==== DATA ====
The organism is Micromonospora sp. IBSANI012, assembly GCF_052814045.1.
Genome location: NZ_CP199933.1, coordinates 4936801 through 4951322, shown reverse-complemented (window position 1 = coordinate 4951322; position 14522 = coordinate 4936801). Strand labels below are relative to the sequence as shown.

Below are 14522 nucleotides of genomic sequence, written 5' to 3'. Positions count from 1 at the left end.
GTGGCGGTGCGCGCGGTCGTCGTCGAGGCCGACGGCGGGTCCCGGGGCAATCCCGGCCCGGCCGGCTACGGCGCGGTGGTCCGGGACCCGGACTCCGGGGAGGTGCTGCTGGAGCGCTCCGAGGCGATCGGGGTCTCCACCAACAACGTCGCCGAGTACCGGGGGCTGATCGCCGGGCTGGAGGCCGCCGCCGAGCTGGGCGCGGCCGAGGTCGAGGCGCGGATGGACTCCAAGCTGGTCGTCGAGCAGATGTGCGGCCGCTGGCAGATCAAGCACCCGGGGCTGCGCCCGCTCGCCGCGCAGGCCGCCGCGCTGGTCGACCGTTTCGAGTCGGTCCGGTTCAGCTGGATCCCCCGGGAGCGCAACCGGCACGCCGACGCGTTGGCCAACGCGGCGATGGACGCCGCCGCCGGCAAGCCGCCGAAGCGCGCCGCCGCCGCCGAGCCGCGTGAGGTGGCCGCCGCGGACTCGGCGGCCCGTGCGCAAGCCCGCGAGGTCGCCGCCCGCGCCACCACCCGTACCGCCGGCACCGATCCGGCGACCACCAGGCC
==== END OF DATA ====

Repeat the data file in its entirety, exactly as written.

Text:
The organism is Micromonospora sp. IBSANI012, assembly GCF_052814045.1.
Genome location: NZ_CP199933.1, coordinates 4936801 through 4951322, shown reverse-complemented (window position 1 = coordinate 4951322; position 14522 = coordinate 4936801). Strand labels below are relative to the sequence as shown.

Below are 14522 nucleotides of genomic sequence, written 5' to 3'. Positions count from 1 at the left end.
GTGGCGGTGCGCGCGGTCGTCGTCGAGGCCGACGGCGGGTCCCGGGGCAATCCCGGCCCGGCCGGCTACGGCGCGGTGGTCCGGGACCCGGACTCCGGGGAGGTGCTGCTGGAGCGCTCCGAGGCGATCGGGGTCTCCACCAACAACGTCGCCGAGTACCGGGGGCTGATCGCCGGGCTGGAGGCCGCCGCCGAGCTGGGCGCGGCCGAGGTCGAGGCGCGGATGGACTCCAAGCTGGTCGTCGAGCAGATGTGCGGCCGCTGGCAGATCAAGCACCCGGGGCTGCGCCCGCTCGCCGCGCAGGCCGCCGCGCTGGTCGACCGTTTCGAGTCGGTCCGGTTCAGCTGGATCCCCCGGGAGCGCAACCGGCACGCCGACGCGTTGGCCAACGCGGCGATGGACGCCGCCGCCGGCAAGCCGCCGAAGCGCGCCGCCGCCGCCGAGCCGCGTGAGGTGGCCGCCGCGGACTCGGCGGCCCGTGCGCAAGCCCGCGAGGTCGCCGCCCGCGCCACCACCCGTACCGCCGGCACCGATCCGGCGACCACCAGGCC